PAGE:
Philodendron
Image Credit: Pixabay

Over or Under Watering Your Philodendron

If you feel the top of the soil and it is dry, your philodendron is really going to need a drink. A lack of moisture in the soil can lead to the browning and dropping of leaves.

But we want to point out that overwatering can be just as detrimental. One of the major issues here is root rot from sitting directly in over-saturated soil. If you notice the water is pulling up, the soil is aerated enough, or the soil feels saturated. It can also cause problems for the plant.

If there is too much water in the pot, it can cause a lack of oxygen that prevents your root’s ability to absorb nutrients and its environment. This causes yellowing and drooping of the plan itself.

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Philodendron General Care

Caring for your philodendron plant goes beyond just watering them. Here are some aspects of basic care for these vining beauties.

Soil

As far as soil is concerned, you’ll want to choose a well-draining, nutrient-rich potting soil mix that is properly aerated. Having compact soil around your philodendron can smother the roots and prevent the intake of vital nutrients.

cactus soil mixing
Image Credit: THIPPTY, Shiutterstock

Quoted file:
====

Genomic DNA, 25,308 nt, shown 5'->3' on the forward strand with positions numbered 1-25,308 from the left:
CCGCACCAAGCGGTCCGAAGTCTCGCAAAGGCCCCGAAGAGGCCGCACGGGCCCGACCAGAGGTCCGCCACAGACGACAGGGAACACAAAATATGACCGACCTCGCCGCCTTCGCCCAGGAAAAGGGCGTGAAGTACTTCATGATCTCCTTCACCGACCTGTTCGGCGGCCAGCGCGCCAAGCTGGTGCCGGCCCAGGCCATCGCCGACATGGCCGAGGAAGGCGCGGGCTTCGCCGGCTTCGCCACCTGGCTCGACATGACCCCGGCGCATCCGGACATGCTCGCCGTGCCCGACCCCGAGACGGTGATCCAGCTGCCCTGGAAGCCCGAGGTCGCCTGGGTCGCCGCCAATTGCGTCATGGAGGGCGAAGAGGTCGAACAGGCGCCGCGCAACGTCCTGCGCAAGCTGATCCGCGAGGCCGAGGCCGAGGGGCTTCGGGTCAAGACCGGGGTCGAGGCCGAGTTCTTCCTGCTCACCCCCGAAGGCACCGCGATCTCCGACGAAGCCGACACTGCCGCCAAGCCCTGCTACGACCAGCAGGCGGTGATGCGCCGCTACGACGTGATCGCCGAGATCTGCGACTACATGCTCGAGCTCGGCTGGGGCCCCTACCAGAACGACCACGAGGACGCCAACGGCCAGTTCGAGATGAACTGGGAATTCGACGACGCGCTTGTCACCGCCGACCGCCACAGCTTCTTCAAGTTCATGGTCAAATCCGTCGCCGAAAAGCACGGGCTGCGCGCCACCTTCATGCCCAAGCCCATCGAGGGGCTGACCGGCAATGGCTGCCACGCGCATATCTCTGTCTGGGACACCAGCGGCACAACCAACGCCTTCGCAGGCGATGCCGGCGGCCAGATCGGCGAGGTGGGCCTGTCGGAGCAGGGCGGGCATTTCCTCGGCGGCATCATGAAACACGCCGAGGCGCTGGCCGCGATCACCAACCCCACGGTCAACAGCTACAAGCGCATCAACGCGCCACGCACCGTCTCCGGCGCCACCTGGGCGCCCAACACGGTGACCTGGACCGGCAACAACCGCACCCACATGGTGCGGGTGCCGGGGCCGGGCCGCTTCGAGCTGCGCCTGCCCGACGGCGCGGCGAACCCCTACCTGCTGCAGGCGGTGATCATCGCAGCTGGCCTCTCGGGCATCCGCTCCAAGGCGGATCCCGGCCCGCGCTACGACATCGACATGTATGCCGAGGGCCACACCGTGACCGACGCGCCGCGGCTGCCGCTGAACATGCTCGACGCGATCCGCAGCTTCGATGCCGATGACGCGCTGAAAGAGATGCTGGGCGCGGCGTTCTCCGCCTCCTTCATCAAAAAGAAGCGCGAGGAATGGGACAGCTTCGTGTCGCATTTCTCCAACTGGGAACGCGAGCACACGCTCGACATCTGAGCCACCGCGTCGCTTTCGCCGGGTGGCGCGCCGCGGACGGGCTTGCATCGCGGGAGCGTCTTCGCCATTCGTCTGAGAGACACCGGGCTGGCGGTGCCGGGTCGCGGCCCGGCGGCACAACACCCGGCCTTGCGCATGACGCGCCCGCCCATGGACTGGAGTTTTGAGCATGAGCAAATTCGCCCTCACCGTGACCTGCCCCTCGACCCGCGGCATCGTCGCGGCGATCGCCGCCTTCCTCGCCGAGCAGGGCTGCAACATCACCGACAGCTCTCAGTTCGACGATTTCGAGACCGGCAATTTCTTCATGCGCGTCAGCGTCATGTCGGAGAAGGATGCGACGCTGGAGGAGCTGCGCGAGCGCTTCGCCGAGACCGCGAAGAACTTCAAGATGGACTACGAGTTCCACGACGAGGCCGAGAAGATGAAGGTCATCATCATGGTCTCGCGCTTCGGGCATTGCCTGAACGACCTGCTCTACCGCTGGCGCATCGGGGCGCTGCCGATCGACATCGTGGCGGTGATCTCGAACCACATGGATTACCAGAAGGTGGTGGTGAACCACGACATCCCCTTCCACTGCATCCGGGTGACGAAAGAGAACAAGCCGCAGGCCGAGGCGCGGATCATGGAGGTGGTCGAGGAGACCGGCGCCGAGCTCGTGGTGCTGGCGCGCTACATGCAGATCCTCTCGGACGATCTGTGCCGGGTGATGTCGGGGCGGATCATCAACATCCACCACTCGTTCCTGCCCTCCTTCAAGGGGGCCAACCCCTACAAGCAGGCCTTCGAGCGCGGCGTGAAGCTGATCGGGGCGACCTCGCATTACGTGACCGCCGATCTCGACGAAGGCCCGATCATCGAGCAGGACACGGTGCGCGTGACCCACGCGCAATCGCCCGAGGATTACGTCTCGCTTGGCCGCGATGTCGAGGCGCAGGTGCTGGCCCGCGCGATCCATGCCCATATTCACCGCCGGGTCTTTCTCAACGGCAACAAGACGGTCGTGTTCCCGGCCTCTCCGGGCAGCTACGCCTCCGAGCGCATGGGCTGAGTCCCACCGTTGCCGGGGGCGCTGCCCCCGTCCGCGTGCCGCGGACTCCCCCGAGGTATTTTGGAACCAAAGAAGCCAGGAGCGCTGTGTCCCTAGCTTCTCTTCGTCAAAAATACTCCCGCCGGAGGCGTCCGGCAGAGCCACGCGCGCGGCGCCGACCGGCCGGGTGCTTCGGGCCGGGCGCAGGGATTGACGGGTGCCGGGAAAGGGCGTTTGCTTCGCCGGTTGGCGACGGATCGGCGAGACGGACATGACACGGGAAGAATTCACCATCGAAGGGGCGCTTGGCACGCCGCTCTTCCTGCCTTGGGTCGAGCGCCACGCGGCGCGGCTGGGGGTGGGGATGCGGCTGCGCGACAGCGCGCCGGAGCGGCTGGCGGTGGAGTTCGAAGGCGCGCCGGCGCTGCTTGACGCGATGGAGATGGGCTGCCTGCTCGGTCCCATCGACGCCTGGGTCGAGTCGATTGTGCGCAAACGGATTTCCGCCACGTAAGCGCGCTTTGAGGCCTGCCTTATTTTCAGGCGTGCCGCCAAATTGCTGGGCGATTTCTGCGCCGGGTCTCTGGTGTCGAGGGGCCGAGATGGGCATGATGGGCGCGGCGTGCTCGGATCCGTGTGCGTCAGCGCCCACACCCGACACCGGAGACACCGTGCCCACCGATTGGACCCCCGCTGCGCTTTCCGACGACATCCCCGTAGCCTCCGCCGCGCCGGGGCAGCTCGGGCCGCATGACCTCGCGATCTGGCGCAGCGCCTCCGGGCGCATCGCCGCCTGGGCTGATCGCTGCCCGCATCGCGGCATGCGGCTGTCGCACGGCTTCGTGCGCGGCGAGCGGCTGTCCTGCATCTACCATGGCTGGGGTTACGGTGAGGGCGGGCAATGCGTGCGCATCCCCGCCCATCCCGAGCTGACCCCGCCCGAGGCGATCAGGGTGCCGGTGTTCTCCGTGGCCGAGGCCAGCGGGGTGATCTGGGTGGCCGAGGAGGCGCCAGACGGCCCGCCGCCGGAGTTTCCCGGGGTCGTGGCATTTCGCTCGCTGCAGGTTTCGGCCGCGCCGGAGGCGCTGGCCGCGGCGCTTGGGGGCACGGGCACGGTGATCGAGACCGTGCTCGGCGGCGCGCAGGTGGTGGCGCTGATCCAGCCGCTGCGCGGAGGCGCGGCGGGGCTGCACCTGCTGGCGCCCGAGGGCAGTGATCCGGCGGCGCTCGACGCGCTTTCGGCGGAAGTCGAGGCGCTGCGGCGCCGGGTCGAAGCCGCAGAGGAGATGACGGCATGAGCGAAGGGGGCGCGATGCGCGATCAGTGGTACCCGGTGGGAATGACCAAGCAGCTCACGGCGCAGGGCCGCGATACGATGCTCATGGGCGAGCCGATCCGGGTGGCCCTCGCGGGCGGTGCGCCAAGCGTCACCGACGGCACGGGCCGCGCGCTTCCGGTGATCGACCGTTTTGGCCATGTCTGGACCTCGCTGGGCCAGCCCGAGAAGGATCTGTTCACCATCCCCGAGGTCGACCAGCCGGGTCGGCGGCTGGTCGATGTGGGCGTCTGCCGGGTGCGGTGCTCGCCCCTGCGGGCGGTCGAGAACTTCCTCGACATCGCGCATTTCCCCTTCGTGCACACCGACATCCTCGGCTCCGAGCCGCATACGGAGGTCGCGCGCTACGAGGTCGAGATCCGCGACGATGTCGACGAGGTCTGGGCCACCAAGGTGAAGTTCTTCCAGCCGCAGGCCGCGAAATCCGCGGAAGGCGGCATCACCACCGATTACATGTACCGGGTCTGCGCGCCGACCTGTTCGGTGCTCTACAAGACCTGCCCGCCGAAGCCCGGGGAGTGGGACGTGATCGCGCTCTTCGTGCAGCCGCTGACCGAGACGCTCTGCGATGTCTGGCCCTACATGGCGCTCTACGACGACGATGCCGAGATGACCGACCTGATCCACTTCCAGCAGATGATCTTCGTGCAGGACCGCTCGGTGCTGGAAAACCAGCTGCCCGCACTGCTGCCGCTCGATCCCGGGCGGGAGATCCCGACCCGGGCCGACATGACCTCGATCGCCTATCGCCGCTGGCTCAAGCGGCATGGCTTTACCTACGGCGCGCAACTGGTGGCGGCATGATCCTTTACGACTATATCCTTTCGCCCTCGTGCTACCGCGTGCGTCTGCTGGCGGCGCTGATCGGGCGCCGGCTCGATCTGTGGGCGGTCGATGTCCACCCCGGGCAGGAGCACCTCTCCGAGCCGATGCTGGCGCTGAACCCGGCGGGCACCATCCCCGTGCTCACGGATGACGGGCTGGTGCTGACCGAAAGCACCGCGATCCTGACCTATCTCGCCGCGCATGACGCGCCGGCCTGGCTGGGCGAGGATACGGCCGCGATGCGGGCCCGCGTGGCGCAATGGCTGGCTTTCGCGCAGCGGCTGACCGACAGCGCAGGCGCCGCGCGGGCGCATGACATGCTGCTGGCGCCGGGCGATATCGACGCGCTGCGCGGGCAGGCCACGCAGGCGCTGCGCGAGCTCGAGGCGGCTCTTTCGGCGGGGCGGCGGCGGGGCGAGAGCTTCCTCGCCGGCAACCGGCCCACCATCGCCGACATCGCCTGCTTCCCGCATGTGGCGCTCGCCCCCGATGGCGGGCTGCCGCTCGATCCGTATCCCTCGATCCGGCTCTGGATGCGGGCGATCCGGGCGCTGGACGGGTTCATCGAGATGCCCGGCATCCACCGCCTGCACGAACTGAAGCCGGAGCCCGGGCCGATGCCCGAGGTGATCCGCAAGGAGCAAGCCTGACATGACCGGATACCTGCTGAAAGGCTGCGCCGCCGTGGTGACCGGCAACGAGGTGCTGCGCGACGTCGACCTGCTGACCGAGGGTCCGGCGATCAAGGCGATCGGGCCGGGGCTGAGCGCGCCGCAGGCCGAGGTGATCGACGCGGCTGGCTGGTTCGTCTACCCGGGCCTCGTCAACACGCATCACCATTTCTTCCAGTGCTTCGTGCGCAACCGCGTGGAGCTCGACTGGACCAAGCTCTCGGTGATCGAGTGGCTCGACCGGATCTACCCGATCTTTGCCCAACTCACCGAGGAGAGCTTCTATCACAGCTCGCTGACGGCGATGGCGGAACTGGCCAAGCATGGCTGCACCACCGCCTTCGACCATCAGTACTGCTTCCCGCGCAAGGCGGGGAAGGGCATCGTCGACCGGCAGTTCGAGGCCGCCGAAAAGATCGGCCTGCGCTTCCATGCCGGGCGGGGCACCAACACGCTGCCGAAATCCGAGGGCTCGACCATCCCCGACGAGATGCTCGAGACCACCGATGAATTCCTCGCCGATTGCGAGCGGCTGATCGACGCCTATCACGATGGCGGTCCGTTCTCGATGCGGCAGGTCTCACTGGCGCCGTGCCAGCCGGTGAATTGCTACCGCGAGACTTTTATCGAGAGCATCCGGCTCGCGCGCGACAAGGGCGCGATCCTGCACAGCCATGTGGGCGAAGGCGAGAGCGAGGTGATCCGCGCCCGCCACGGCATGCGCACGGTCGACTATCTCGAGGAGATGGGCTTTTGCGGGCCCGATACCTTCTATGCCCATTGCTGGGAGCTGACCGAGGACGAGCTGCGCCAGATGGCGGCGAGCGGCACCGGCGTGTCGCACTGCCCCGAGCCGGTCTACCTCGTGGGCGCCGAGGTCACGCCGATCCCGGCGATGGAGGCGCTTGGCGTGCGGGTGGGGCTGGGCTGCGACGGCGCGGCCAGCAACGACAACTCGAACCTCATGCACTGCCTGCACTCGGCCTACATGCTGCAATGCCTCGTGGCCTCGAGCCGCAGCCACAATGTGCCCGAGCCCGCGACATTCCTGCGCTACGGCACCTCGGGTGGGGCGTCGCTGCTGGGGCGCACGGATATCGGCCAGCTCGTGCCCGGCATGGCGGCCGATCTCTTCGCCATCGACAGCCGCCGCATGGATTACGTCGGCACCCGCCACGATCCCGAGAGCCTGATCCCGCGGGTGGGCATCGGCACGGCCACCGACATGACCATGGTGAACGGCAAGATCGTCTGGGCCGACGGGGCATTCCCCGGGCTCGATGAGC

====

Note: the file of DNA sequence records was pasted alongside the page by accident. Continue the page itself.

Lighting

One thing that makes philodendrons a favorite among indoor gardeners is the amount of indirect sunlight they require. This plant is an excellent one for a well-lit room that doesn’t have an available window seat.

These plants prefer indirect bright light, so they love cheerful, sunny rooms without direct sunlight. If you notice your philodendron leaves turning yellow or browning at the edges, it could be from too much light. Direct sunlight can scorch the leaves, which is super unhealthy.


Temperature

Philodendron plants like room temperature areas. If you’re comfortable in your room, the chances are, so is your philodendron. However, they can be extremely sensitive to cold places, so keeping them away from windows or drafts during cold seasons is essential.

checking soil temperature
Image Credit: MVolodymyr, Shutterstock

Proper Potting

Philodendrons require well-draining parts that allow moisture to drain through without becoming stagnant. These plants are slow to moderate growers, and it is essential to switch out their soil and pot every six months.


Pruning

Philodendrons are a breeze to prune. They are vining plants which makes it super easy to snip and go. If you want to redirect your plant, you can simply cut back the lines and allow a fuller look, or allow them to grow, wind, or drape at their will.

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Conclusion

Philodendrons are exceptionally beautiful plants that are super easy to grow. They really are the perfect indoor plant, requiring very little care and sunlight. Once you are familiar with the basic concepts of care, you will have philodendrons all over your home.


Featured Image Credit: Pixabay